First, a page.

Another over-hyped RNG based indie game

User Rating: 1 | FTL: Faster Than Light PC

Gameplay: You play in a top down view of your ship as you jump to different star systems to warn your Federation of a Rebel invasion fleet. From here you control your crew to man stations, you fire weapons, repair systems, manage power output, defend against boarding parties, and can even have boarding parties of your own.

If you like games where the majority of the events are determine by the RNG, you'll love FTL.

Resources, rewards, events, maps, enemy encounters, shop location, shop items for sale are all determined by the RNG. After playing for 34 hours I have determined that very little is left up to player control.

You may have a run where you get tons of resources and upgrades gifted to you, or where you're left a pauper scrounging for scrap to repair your ship. Standard fair if you've played Binding of Isaac.

The biggest issue I have with this game is that it takes control away from the player.

Binding of Isaac you took direct control of Isaac and had to aim your shot manually.

Combat in FTL is largely turn-based where you sit around waiting for your weapons to charge.

After that you target a system on the enemy ship and fire. It's up the RNG whether your shot will hit or miss. If you have transporters you can get guarenteed shots by porting crewman into their cockpit to attack their pilot so there is a way to mitigate this.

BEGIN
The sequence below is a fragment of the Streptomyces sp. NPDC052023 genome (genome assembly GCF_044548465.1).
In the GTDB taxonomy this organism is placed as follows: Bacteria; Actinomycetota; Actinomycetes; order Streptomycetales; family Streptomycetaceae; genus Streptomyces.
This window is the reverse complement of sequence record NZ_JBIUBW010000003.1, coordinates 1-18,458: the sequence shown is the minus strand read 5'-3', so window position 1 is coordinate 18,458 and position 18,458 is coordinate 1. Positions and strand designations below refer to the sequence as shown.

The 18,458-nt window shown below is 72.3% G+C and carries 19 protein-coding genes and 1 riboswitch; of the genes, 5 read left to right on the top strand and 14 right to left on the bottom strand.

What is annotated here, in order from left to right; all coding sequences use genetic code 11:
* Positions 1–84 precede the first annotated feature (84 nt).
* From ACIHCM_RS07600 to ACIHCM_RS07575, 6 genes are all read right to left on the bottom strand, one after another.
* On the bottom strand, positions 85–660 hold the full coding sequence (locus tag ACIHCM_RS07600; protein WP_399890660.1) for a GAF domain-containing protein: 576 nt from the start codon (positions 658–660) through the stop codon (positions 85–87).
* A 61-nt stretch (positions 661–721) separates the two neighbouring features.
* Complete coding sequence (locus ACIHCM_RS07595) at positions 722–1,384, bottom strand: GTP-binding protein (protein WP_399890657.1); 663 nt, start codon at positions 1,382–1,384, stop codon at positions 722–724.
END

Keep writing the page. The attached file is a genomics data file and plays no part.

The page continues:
But the word is "IF"

If you had the scrap, if you found the shop, if the item in question was for sale.

That is the one thing that every "strategy guide" fails to mention is that all encounters, loot, etc is determined by the game.

Many fanboys fans of the game will argue it's skill based rather than luck.

Please don't be fooled.

Every strategy I've seen on FTL fails to mention that pulling it off is contingent on HAVING the right gear for it. If the game doesn't give it to you during an encounter or for sale in a shop, you can't do it.

Other useful "protips" include not repairing your ship to full health, juggling power between systems rather than spending money to upgrade your reactor to save money for future upgrades.

Both those "strategies" are going under the assumption that you will run across a mission that will result in free hull repairs, or free system upgrades. (Which can happen)

CAN happen doesn't mean it will. If you happen to run into an enemy ship that gets a few lucky shots it could kill you. What they're doing is playing the odds, but a card-counter can still lose.

Many times you will be asked to answer choices. "You come to a planet with starving refugees, what do you do?"

1. Land and distribute food.

2. Leave them alone.

3. (Transporters) Use your transporters to beam down food.

Option 1 could result in a positive outcome with a reward. Or a negative outcome where you take damage, or even a crewman dies.

Option 2: Nothing ventured nothing gained.

Option 3: Which is only available to the user if he has the appropriate item, in this case the transporter systems.

These choices have enormously high stakes and it only takes a few bad outcomes to completely kill your run. There is no way to plan for them as you have no idea when one will occur or if you will have what is required for a guarenteed safe completion. You could have the transporters and have 4 instances occur where it helped you in these events, or never see one in the entire play through. It's all random.

This would be like walking into a room in Binding of Isaac being asked to open one of two chests and having your character insta-die because you didn't have the Relic when you opened it.